A big week in mergers and acquisitions

Policymakers finalized three multibillion-dollar acquisitions this week as markets got off to a late start due to the Labor Day holiday.

Microsoft (MSFT) has agreed to pay $7.2 billion to buy Nokia’s mobile phone business, looking to pose a greater challenge to Apple, Google and Samsung. Just as important as the deal itself is that Microsoft is also acquiring Nokia (NOK) CEO Stephen Elop. He is an immediate favorite to succeed Steve Ballmer, who announced last week that he plans to retire as Microsoft CEO within the year.

All three major averages fell more than one percent last week, with the Nasdaq down 1.9 percent. It was the fourth straight weekly loss for the Dow. For August as a whole, the Dow fell 4.5 percent, its worst performance in 15 months.

Verizon Communications (VZ) has made the third-largest acquisition in the company’s history. As expected, it agreed to buy the 45% stake in Verizon Wireless held by British telecommunications company Vodaphone (VOD).

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The $130 billion price tag was higher than expected, but the deal gives Verizon full control of the wireless company with 100 million subscribers. Despite the size of the deal, it is not expected to have an immediate impact on these subscribers.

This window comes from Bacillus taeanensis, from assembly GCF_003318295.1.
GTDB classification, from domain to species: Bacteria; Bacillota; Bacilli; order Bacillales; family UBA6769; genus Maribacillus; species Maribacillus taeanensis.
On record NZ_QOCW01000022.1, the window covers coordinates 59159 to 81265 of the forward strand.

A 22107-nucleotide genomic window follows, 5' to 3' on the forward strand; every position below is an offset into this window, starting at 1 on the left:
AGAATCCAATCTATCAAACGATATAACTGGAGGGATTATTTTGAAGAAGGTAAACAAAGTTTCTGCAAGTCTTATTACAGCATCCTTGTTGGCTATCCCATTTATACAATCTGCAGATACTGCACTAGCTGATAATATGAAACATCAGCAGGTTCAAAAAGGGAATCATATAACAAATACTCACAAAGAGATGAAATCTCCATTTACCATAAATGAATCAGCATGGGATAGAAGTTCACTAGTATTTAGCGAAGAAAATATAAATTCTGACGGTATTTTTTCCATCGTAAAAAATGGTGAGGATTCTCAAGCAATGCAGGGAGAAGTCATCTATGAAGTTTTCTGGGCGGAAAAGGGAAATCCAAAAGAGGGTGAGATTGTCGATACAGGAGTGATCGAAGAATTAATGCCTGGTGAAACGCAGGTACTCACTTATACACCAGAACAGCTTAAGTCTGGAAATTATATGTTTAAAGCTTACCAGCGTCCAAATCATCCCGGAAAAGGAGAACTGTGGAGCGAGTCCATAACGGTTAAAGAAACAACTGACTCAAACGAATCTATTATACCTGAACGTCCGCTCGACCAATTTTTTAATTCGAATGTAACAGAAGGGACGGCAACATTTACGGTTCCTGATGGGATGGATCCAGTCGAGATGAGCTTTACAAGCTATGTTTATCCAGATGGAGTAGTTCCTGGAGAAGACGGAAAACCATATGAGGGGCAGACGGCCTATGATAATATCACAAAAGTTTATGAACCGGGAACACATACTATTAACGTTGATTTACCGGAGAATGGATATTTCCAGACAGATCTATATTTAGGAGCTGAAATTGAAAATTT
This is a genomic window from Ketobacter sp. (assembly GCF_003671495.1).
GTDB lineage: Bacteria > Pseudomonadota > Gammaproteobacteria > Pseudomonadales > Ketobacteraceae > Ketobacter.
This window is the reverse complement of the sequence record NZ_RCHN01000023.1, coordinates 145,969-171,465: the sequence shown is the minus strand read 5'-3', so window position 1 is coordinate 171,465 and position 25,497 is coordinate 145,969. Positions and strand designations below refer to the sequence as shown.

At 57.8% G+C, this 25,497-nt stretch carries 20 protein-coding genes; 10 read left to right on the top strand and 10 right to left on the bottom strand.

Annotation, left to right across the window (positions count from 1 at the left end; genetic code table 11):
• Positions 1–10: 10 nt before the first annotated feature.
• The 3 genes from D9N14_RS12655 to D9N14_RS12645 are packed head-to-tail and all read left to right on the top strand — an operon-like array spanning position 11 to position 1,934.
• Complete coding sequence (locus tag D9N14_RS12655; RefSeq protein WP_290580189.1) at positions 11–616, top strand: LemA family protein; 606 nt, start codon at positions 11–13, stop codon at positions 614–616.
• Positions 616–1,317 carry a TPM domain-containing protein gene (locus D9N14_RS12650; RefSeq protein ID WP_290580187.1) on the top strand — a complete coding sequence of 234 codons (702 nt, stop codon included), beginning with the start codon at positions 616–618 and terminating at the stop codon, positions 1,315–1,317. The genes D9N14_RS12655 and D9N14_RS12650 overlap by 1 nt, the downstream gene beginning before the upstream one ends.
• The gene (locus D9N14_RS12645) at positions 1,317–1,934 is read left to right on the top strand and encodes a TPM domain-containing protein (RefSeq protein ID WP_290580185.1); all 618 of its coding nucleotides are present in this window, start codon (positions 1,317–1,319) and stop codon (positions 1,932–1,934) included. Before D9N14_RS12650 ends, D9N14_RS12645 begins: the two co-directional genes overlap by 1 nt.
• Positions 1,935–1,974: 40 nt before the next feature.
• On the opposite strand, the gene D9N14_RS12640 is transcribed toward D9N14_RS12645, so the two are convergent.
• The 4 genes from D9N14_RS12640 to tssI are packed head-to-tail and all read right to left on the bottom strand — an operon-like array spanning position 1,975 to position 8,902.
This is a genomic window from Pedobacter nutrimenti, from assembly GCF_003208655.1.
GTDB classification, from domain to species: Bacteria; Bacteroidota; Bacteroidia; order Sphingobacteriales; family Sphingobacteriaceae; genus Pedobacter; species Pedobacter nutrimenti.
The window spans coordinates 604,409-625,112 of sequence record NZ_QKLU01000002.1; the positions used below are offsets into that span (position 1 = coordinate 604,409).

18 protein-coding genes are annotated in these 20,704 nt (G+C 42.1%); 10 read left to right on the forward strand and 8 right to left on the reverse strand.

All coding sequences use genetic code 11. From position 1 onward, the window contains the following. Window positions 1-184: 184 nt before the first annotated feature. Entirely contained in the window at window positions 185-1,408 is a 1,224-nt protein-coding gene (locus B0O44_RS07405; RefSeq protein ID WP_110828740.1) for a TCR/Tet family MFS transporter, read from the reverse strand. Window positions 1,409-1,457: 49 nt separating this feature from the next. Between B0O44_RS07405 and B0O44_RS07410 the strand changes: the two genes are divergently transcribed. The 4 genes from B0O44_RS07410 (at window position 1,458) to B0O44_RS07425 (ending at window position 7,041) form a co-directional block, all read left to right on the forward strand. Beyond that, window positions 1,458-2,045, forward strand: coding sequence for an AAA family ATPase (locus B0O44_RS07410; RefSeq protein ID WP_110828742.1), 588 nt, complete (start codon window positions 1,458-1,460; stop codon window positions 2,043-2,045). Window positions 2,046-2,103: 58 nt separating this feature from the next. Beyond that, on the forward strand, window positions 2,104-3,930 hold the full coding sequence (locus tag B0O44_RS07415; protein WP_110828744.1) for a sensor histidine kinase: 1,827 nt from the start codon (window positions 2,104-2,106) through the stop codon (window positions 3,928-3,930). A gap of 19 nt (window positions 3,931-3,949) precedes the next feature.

JPMorgan Chase (JPM), Morgan Stanley (MS), Bank of America (BAC) and Barclays (BARC) advised Verizon on this transaction. The banks are expected to split advisory fees of up to $250 million.

In its third major deal, consumer products company Jarden (JAH) has agreed to buy privately held Yankee Candle, best known for its scented candles. The value of this transaction is almost USD 1.8 billion.

CBS (CBS) and Time Warner Cable (TWC) have ended a bitter toll battle, ending a month-long blackout of CBS for many viewers in New York, Los Angeles and Dallas. Terms were not disclosed, but analysts say CBS has met expectations for higher rates.

And if the United States decides to continue a military attack on Syria, it will likely use Tomahawk cruise missiles. Their manufacturer is Raytheon (RTN).

Finally, it is the first trading day of September, which is traditionally the worst month of the year for the market. Investors should prepare for a bumpy road ahead.

Produced by Drew Trachtenberg